Successful businesswoman could face childbirth alone as her Japanese husband cannot obtain a visa

Family|Family Law|News|March 28th 2013

Japanese flagA 35 year-old businesswoman may have to give birth without her Japanese husband as they struggle to meet new visa rules.

London product designer Marianne Bailey married Kei Yamamoto, 30, last October but he may now be forced to leave the UK in June, a month before Mrs Bailey is due to give birth to their first child.

Under new immigration rules introduced in July, foreign nationals who marry British citizens are only entitled to a marital visa entitling them to settle and work in the UK if their spouses meet strict financial criteria. Mrs Bailey works as a both a university lecturer and product designer. She also earns rent from properties, but only the latter is counted because she is regarded as self-employed, taking her income below the £18,600 required by the regulations.

She told the Evening Standard:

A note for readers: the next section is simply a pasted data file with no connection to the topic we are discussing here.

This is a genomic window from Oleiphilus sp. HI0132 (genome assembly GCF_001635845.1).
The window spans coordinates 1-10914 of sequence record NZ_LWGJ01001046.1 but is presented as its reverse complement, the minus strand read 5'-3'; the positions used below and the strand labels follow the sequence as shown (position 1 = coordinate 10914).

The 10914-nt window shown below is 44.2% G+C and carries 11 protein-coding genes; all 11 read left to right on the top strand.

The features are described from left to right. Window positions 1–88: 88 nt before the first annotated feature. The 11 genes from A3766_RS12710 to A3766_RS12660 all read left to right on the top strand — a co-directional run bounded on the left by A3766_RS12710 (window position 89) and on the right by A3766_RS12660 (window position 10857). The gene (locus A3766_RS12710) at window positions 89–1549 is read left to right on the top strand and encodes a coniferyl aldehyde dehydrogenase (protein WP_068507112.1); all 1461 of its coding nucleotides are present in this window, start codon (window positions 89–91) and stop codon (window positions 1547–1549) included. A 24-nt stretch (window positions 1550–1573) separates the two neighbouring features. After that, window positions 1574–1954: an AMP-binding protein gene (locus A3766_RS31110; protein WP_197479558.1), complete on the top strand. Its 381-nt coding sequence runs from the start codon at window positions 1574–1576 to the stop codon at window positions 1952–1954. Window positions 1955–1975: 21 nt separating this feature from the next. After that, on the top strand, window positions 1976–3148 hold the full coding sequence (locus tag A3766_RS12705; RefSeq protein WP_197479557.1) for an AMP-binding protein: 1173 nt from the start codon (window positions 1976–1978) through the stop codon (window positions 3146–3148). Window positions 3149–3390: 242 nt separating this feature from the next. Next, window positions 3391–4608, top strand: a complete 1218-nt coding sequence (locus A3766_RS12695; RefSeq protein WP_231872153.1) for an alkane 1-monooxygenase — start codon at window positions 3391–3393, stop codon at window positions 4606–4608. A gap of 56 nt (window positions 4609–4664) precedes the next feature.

“I’m faced with having my first child on my own because my husband might get kicked out the country. I feel like the Government are trying to force me out because I married a foreigner.”

The couple, who now live in Wandsworth, were shocked to be told shortly after their wedding that their visa application would not go through.

Mrs Bailey complained:

“I’ve been told citizens of other EU countries do not have to meet any financial requirements at all. They don’t have to pay the £800 visa fee like we do, they don’t even need a job and they can come here freely and marry whoever they want. Whereas I’m a successful entrepreneur trying to support British industry and I’ve worked really hard in my twenties to get where I am.”

Immigration minister Mark Harper is reported to be aware of the case.

A spokeswoman for the Home Office told the Standard: “European nationals are able to bring family members to the UK. However, European nationals do not have unrestricted access to the UK, they must be exercising their treaty rights by working, studying or being self-sufficient.”

Photo by Héctor de Pereda via Flickr under a Creative Commons licence

Author: Stowe Family Law

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